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ubrovnik was the last bastion of the west. From there, I took a bus eastwards into the former Ottoman Empire: Bosnia. Mostar was founded in the late 15th century and was the chief administrative city for the empire in the Herzegovina region. The city's name is derived from the name of the famous bridge over the Neretva, the Stari Most (old bridge). In 1878, Bosnia was captured by Austria-Hungary and formally annexed in 1908. Centuries of imperial rule ended in 1918 with the demise of the major European empires and the birth of Kingdom of Yugoslavia. In 1991, the country broke down in civil war as its mini-states declared independence. Peace came in 1995, though a conflict between Serbia and Kosovo flared up in 1996 ending with American intervention in 1999.

Bosnia is ethnically 48% Bosniak, 37.1% Serb, 14.3% Croat, 0.6% other according to the 2000 census. Needless to say, ethnic tensions remain high despite hostilities having ended. Today's Bosnia, having little history as an independent state, is plagued by division, unemployment, organized crime and a myriad of other things. International troops still maintain a presence there. Though Bosnia has made it a good 10 years without lapsing back into civil war, the possibility cannot entirely be ruled out, though after the four years after civil war, the likelihood goes down considerably. I was unsure of what Bosnia would be like before I arrived. I'd heard horror stories of destruction though mostly found very few people who'd visited, even in Croatia where tourists were more common. Outside of what history I knew about the region, Bosnia stayed out of the news, tourist books and public discourse. Everything past the Croatian border was a shrouded in mystery. I bought my ticket and headed for it.

Below is the Neretva river which flows through Mostar. Astoundingly, it didn't seem too polluted. All the other rivers I saw were downright filthy. Mostar is a relatively quiet town and a mix of Muslim and Croat. Upon arrival, there weren't as many old ladies shouting "sobe" (room) at travellers and of course there weren't really any travellers, just one other, but I did find a small room for 10 bucks (an outrage) and later switched to another for 5.

Walking through the town, I was taken aback at the damage. Though life moved on as usual and a city is still a city, there wasn't a single building not riddled with bullet holes, collapsed buildings on every block, rubble on the ground and steel cables sticking out of walls everywhere. The people weren't as open and seemed a bit more suspicious of foreigners.

Acting on a good tip and with the help of a nice Bosnian woman who lived in Germany and was visiting, I took a bus south-east to the town of Blagaj which was previously the regional capital but was overtaken by Mostar. There was a small Islamic monastary at the end of a river which had a small restaurant. Strangely enough, there was a Norwegian fishery nearby. While enjoying my .25c Turkish coffee and Turkish delight (a type of sweet), I noticed these two SFOR tourists, ahem, I mean soldiers, looking through a few things for sale.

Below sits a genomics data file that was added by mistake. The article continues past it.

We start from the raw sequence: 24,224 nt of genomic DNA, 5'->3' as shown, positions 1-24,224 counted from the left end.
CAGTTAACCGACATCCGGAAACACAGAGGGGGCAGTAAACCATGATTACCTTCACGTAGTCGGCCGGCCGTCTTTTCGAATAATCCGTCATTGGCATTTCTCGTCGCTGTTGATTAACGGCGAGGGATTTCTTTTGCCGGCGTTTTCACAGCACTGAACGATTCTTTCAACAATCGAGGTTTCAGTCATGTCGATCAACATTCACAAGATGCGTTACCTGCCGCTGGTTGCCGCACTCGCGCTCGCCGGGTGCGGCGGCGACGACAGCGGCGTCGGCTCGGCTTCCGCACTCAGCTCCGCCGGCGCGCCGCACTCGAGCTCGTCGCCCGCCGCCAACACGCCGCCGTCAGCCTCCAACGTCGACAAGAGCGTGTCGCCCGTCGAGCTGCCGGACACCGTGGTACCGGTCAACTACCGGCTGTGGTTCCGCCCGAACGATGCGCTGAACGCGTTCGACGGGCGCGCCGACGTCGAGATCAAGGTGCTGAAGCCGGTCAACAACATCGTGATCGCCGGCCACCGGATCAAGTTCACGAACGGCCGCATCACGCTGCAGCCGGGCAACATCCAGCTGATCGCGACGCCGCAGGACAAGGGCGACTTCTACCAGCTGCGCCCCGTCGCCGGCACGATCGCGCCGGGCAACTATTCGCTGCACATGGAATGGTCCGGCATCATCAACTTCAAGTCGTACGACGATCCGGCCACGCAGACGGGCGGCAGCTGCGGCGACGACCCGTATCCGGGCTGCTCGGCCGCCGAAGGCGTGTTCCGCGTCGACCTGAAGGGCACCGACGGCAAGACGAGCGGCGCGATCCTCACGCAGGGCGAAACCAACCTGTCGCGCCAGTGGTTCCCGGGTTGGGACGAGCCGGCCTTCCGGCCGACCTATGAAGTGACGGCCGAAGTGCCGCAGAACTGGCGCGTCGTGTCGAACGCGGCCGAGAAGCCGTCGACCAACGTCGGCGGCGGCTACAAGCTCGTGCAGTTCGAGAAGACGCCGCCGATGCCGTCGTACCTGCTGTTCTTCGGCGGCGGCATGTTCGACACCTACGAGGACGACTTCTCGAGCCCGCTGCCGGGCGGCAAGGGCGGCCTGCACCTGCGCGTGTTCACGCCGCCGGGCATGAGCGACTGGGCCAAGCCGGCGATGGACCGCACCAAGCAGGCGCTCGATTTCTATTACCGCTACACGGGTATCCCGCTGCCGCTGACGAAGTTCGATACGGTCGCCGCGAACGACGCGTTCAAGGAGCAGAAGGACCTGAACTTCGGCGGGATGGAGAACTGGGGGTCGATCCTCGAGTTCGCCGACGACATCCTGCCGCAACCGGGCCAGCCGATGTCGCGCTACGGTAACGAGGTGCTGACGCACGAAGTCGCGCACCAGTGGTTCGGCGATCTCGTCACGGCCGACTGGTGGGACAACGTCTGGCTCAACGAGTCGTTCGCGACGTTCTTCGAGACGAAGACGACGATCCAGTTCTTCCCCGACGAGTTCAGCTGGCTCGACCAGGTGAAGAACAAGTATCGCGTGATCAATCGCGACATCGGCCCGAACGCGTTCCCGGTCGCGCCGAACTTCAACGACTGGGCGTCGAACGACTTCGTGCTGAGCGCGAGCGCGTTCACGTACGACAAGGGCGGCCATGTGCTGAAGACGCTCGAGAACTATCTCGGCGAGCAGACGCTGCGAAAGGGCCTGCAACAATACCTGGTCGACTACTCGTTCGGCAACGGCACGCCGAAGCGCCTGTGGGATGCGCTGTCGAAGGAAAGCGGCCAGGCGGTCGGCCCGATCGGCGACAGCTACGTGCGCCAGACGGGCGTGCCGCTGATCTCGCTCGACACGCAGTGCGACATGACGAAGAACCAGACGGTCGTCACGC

After three days in Mostar, I headed on to Sarajevo. At the bus station, the usual band of old ladies accosted me and I found a cheap room in the old Turkish quarter which is on a hill overlooking the city, but close to everything. Speaking only a few words of English and German to my few words of Serbo-Croat, I gathered her husband was killed in the "Rat," the word for war. Her house was small but fantastically decorated.

I wasn't blessed with very good weather during my stay, but still spent a great while exploring. The suburbs looked like they had been shelled yesterday and I was told not to walk around there due to land mines. SFOR troops were everywhere, especially Italians. There were craters in the streets from mortars, bullet holes in everything and graveyards smack in the middle of public parks. But still the city was lively, had a number of internet cafes and seemed to be rapidly improving.

The picture below is a common site in Sarajevo. This one was on the main pedestrian street. The red you see is liquid rubber poured onto the spot where someone was killed by a sniper as a kind of memorial. They were everywhere and quite disturbing. Would constantly seeing such things help deter people from future fighting or only remind them to get revenge one day? I met two nice Bosnians at a cafe downtown and they told me a number of stories about crawling through the tunnel to the airport to get food and supplies during the war for example. One was a Serb who couldn't return to Serbia as he was dodging the military. Though they spoke little English, they understood most of what I said due to a strong passive English picked up from tv. They invited me to meet the the next day for a tour of downtown. They brought me a few books on the city to keep, showed me around and pointed me to a fabulous restaurant with the best Cevapcici in the city.

No series of photos on Sarajevo would be complete without the picture below. Needless to say, it didn't make me feel all that welcome.

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